With the focus on America’s Obesity Epidemic, consumers have shown a renewed interest in health and wellness. Many consumers have turned towards trendy elimination diets in an effort to eat better or shed unwanted pounds.While many consumers use strict dietary protocol as a method for weight management, others do so in an attempt to treat problematic gut issues or other signs of an undiagnosed food allergy or intolerance.
Even in the absence of a food allergy or intolerance, it’s not unusual to have individual reactions to certain types of foods- peppers might make you gassy, or hot sauce might give you heartburn.
However, for some consumers, these reactions are more severe, and can be life threatening allergies or signs of a food intolerance.
Of the two, food allergies are far more severe, while intolerances are typically bothersome, but rarely life threatening. About 4% of adults and 6% of children suffer from some sort of food allergy.
While some food allergies are outgrown, others are lifelong, with the chances of outgrowing an allergy dependent upon the type and severity of the specific allergy.
Milk and egg allergies, for example, are commonly outgrown, while those with allergies to peanuts or tree nuts are much less likely to outgrow their allergy.
Food intolerances are far more common than food allergies, and the symptoms are typically gastrointestinal, whereas the symptoms of a food allergy are diverse and may include wheezing, coughing or trouble breathing, hives, swelling, itching, vomiting, dizziness, and-most severely- anaphylaxis.
Whereas a food allergy is triggered by the immune system, a food intolerance is not.
Given the potentially life-threatening implications of a food allergy, the allergen is typically avoided until the affected individual has been shown to test safe. However, as previously noted, this does not always occur.
Meanwhile, a food intolerance is typically caused by the lack of a certain enzyme (for example, lactose intolerance) or a GI abnormality, rather an an overactive immune system.
Symptoms of a food allergy express themselves very quickly upon exposure to the allergen, whereas symptoms of a food intolerance may only appear with frequent ingestion or high volume consumption of the trigger food.
The most common symptoms of a food intolerance include bloating, gas, diarrhea, abdominal pain, or other GI symptom. It should be noted that- contrary to popular thought- a food intolerance does not cause weight gain.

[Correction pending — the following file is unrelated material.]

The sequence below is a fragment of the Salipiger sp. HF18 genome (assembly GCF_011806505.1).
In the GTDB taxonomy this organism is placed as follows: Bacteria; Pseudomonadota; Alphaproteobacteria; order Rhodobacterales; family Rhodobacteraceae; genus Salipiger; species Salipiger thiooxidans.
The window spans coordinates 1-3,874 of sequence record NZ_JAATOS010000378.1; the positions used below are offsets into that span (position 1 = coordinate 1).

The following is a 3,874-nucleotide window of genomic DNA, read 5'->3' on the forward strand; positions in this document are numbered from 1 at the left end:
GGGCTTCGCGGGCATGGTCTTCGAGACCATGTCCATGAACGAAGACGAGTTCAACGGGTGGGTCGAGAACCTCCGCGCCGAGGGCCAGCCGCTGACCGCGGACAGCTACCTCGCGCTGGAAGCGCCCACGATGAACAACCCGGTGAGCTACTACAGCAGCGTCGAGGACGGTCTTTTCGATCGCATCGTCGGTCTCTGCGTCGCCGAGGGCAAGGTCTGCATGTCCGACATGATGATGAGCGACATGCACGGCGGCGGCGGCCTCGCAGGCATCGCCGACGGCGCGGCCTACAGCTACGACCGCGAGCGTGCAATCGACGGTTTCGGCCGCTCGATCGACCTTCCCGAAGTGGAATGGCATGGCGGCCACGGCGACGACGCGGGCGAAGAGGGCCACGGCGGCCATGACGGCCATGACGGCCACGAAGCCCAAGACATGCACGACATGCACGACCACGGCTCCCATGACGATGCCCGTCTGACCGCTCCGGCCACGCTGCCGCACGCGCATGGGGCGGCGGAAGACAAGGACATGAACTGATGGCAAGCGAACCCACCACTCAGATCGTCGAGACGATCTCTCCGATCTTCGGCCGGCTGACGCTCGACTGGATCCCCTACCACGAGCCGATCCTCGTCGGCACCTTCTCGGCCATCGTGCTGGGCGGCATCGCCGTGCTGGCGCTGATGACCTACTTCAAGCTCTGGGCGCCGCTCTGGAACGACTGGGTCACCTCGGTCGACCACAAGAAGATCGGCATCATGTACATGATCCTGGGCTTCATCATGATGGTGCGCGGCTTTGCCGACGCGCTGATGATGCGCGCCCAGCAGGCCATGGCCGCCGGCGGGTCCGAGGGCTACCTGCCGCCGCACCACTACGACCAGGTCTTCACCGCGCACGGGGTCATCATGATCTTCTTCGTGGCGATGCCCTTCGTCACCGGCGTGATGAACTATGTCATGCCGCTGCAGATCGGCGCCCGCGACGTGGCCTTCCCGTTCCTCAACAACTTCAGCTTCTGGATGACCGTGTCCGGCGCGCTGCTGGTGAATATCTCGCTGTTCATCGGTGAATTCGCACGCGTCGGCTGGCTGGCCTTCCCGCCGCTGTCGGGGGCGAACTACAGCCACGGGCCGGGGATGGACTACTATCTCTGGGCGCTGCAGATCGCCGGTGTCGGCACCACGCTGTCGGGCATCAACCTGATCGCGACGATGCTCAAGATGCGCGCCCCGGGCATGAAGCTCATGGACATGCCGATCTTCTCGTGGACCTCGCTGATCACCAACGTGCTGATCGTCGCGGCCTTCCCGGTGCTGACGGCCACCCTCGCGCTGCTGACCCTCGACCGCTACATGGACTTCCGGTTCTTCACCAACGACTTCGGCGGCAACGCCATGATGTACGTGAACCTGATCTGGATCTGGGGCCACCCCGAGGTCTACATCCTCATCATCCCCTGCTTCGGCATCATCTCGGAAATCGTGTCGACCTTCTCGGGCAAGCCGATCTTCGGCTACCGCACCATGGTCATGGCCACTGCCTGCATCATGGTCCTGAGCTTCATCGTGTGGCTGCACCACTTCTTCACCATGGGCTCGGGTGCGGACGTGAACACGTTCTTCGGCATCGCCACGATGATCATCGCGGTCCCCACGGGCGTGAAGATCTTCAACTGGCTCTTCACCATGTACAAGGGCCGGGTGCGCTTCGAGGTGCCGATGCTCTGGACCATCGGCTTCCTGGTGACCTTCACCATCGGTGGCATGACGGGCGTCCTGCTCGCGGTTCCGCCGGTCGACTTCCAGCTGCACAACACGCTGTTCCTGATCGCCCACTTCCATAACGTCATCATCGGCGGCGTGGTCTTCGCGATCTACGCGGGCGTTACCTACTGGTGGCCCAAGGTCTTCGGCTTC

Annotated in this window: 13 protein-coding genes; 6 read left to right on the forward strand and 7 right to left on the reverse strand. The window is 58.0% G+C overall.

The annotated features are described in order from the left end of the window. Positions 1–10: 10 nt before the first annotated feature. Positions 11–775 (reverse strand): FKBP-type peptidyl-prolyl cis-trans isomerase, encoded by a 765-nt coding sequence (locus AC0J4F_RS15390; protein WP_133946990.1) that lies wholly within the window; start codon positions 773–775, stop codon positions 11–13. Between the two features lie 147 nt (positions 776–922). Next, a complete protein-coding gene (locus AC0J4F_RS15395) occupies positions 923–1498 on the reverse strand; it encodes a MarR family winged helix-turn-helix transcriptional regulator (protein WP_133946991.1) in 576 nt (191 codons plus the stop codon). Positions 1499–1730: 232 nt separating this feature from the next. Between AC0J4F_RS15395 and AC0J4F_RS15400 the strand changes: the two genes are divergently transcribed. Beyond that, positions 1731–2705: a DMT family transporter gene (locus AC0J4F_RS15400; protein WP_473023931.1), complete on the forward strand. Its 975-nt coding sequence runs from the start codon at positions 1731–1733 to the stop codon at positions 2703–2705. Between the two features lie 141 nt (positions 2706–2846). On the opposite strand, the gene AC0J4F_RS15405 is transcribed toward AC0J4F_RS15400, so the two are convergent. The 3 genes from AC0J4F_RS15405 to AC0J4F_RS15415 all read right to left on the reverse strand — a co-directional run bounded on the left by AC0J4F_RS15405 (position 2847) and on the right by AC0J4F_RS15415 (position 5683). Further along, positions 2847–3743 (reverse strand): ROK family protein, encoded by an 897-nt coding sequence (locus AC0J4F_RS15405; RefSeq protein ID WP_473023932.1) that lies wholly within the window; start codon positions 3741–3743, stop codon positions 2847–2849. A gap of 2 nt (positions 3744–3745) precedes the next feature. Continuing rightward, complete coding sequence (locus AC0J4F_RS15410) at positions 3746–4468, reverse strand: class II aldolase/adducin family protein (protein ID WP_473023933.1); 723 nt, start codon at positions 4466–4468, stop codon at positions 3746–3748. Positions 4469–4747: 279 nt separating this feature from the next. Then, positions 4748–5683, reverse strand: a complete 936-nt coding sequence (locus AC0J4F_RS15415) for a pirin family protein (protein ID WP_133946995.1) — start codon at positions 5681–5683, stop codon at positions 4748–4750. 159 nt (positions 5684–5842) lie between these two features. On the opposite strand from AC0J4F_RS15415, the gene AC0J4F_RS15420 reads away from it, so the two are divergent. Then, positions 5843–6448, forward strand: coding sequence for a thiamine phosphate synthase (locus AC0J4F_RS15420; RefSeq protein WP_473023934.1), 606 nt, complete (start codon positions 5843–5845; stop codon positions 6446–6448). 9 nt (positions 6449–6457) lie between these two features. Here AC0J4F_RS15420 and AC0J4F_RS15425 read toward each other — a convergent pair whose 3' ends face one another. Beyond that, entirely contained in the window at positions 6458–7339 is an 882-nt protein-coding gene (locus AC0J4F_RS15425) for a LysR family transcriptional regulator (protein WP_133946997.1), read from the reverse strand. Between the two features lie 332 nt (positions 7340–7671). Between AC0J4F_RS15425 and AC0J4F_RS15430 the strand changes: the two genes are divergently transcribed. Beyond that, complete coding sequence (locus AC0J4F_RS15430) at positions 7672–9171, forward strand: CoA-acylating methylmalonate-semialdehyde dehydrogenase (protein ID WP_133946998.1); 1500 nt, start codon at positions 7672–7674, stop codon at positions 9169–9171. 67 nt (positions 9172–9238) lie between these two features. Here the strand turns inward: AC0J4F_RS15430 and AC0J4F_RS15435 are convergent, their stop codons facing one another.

In many cases, food intolerances may cause weight loss through the damaging of the gastrointestinal tract.
So how do you know if you have an allergy or intolerance?
If your symptoms come on very quickly after exposure, that’s a strong indicator of an allergy: if you have the aforementioned allergy symptoms after consumption of a highly allergenic food (including but not limited to eggs, milk, shellfish, peanuts, and tree nuts), seek medical attention immediately.
It should be noted, however, that a food allergy can occur with virtually any food-not just the common culprits.
If your symptoms are more gradual, and are strictly related to GI disturbance, there’s a strong likelihood that you have a food intolerance.
Unlike allergy tests, there are no effective means to test for a food intolerance (save for Celiac disease and lactose intolerance).
Instead, the affected individual is typically seen by a nutritionist or their personal physician and instructed to keep a food log to assess triggers and symptoms that may indicate a food intolerance.
Keeping a food log is valuable, as it allows you to assess threshold (Can you have a small amount without symptoms?) and frequency of consumption, as well as look for indicators of other triggers that you might not have considered.
While it’s easy to assume one particular food is causing your GI distress, it may be another food or beverage altogether.
Regardless of your unique symptoms, it’s crucial to speak with a physician or nutritionist if you suspect a food allergy or intolerance.
Doing so will provide you with the resources and knowledge to successfully navigate restaurants and your own kitchen without the threat of a life-threatening reaction, or, in the case of a food intolerance- wicked gut ache.